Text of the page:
Bethany's Reviews > The Kingdom

The Kingdom by Jess Rothenberg
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it was amazing
bookshelves: favorites

This one is one of the smartest, most compelling books I have read this year and it will definitely be making my favorites list! I suspect this one is going to be a big hit and I'm really glad I was encouraged to pick it up.

The Kingdom is a brilliant sci-fi thriller that completely sucked me in. It is both beautiful and disturbing, weaving together hard-hitting social commentary with a page-turning mystery. Set at a futuristic theme park (think Disneyland on steroids with sci-fi technology) The Kingdom follows Ana, one of 7 biological AI hybrid princesses who only exist to make happily ever afters come true. It is told in a dual narrative, past and present. In the present timeline, there has been a murder and Ana is on trial as a suspect.

Thematically this book is so rich, I'm going to give you some bullet points.

1- The Meaning of Humanity: Unsurprisingly for a book that involves some degree of Artificial Intelligence, there is a deep consideration of what it means to be human, to feel, to have self-determination and where the line between machine and sentient being is. Most of the story is told through Ana's perspective and we see the disconnect between her internal growth, feelings, and relationships, and the way she is clearly viewed by others as, at best, a child to be manipulated and controlled or, at worst, a program with no value or sense of self. We also see different sides of this issue in documents related to the trial. (i.e. can Ana be convicted of murder if there was simply a glitch in her programming?)

2- The Commodification of Beauty and Diversity: The princesses are diverse in terms of skin tone and facial features, supposedly representing global unity, but lacking any attached cultural heritage or history. It is lip-service diversity for the purpose of corporate revenue by the theme park. (Case in point, the "authentic Nigerian" jewelry worn by one of the princesses and available for purchase in the gift shop is made in Taiwan) Likewise, they are all forced to maintain impossible standards of physical perfection and are treated by men as interchangable because they are clearly meant to be consumed. Which leads me to....

3- Rape Culture & the Objectification of Women: In terms of content, do be aware that there is on-page sexual harassment and off-page sexual assault that takes place. The princesses are treated as "not real" and as objects to be leered at and consumed rather than as people. Which very understandably results in...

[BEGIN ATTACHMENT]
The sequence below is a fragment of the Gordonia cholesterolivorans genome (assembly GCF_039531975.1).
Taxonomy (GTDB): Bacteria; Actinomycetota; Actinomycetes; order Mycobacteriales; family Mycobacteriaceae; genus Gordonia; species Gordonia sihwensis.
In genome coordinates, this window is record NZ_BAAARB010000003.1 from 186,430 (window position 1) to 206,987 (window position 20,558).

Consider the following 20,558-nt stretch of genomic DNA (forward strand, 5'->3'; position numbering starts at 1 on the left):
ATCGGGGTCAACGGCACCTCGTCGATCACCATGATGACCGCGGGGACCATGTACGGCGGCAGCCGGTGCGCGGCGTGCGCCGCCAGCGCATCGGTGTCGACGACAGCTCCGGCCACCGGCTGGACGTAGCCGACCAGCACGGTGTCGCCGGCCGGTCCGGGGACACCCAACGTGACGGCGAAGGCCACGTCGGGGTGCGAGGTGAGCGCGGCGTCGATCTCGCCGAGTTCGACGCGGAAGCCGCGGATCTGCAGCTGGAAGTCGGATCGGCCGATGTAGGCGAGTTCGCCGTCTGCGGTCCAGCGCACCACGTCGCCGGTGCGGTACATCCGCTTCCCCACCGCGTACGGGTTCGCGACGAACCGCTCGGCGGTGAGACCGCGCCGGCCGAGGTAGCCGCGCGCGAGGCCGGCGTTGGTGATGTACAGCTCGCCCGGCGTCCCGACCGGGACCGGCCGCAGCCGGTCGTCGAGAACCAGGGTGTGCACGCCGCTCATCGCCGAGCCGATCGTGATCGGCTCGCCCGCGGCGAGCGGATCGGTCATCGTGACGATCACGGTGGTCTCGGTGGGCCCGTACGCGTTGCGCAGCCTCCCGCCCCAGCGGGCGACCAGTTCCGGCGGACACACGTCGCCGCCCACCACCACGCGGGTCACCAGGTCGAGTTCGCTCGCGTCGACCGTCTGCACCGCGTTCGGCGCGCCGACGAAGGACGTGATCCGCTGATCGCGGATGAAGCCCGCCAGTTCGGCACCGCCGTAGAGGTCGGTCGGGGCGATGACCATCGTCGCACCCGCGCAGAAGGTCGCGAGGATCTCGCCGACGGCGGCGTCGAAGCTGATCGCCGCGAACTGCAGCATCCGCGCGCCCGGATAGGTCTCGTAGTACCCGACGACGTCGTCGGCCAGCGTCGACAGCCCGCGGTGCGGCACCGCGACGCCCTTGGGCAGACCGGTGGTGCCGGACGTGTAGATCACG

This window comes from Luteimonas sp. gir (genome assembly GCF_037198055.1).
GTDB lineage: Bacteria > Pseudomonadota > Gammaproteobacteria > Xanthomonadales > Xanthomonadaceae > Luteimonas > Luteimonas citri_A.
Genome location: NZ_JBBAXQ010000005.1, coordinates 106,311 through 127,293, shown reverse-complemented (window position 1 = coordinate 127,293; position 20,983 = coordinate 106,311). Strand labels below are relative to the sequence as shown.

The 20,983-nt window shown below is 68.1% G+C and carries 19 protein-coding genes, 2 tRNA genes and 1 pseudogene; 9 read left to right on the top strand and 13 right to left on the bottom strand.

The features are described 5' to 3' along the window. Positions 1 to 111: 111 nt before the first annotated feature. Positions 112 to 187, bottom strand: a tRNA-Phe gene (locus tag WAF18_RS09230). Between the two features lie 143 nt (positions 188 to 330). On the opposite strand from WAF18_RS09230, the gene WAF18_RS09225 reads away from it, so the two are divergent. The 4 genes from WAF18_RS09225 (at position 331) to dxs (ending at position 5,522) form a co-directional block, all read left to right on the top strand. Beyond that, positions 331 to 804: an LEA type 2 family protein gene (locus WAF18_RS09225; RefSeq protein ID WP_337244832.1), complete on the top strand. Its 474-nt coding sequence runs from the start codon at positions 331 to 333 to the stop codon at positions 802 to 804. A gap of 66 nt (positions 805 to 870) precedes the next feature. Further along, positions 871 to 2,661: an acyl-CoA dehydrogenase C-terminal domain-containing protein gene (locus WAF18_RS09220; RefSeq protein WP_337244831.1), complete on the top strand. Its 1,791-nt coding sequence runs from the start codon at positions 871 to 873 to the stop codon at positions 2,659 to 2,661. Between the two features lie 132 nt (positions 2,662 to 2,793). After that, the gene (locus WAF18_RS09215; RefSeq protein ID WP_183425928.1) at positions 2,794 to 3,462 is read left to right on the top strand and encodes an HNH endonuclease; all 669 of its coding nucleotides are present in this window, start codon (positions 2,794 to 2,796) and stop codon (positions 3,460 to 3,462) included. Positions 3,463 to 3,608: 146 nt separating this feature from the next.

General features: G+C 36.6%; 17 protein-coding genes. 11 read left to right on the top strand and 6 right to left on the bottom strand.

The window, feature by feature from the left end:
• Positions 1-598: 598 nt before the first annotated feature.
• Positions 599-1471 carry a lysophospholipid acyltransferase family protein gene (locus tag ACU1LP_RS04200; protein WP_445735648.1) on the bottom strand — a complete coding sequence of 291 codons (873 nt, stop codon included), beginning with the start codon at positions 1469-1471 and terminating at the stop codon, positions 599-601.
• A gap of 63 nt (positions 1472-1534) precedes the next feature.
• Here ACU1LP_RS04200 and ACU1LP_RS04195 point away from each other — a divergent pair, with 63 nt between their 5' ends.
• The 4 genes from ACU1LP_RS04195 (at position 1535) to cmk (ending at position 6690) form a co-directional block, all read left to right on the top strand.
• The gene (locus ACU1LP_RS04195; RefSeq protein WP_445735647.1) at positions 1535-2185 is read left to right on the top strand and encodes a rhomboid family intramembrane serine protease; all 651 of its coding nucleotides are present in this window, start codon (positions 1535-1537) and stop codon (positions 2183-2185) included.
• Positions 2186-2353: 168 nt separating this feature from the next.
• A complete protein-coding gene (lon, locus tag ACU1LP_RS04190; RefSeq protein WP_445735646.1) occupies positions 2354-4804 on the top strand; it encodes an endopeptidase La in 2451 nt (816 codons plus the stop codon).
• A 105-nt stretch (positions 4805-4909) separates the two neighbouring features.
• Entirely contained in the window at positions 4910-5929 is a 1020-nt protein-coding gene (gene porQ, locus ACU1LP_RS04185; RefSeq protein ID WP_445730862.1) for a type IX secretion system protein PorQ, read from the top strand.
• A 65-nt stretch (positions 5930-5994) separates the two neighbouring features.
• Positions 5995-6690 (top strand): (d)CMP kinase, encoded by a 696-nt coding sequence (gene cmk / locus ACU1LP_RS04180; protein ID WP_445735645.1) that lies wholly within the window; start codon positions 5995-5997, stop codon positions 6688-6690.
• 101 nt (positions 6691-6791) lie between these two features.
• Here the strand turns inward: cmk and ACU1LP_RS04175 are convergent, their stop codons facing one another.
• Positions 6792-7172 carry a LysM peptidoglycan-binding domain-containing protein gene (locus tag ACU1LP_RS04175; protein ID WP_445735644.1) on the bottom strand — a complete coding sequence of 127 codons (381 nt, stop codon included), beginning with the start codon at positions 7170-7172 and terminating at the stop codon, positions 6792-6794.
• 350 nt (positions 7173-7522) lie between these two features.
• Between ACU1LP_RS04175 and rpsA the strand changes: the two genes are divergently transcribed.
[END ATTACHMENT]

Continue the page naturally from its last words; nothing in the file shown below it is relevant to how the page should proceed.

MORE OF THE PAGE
4- The Legitimacy and Necessity of Female Anger: We see this anger manifest in multiple characters in different ways as a response to the mistreatment, abuse, and tight control of the princesses. Thematically, I think this is very timely. With the #metoo movement we are in a cultural zeigeist surrounding female rage and I think she really taps into that in ways that teen girls should have access to. The author also parallels this in very interesting ways with mistreatment of animals...

5- Animals and the Environment: This book is set in a future where global warming has done a number on the environment and many species of animals are extinct. The Kingdom offers an escape from that reality, partly by giving to live to extinct hybrid animals that are part biological clones, part technological construct. But this gives way to some big questions about treatment of animals (again paralleling the treatment of the princesses). For instance, some of the animals are engineered not to experience physical pain, so is it animal cruelty to raise zebras and have lions attack them in order to entertain guests? (Major content warnings for animal cruelty by the way, in this and several other scenes). On the flip side, there is a really interesting plot thread about evolution that feels very hopeful in the face of such a bleak future for the environment.

There is probably more, but I will stop there. I'm blown away at how the author was able to weave such weighty thematic content into this page-turner of a book that just leaves you wanting more. I would LOVE to see more in this world, especially from the perspectives of some of the other princesses. I received an advance review copy of this book via NetGalley. All opinions are my own.

Content/Trigger warnings for the following: animal abuse and cruelty, on-page sexual harassment, off-page sexual assault, self-harm and attempted suicide, manipulation and control
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Reading Progress

March 29, 2019 – Started Reading
March 29, 2019 – Shelved
March 30, 2019 – Finished Reading
April 7, 2019 – Shelved as: favorites

Comments Showing 1-2 of 2 (2 new)

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message 1: by StarFruit (new)

StarFruit This was a very helpful review. Thank you!


Bethany I'm glad it was helpful!


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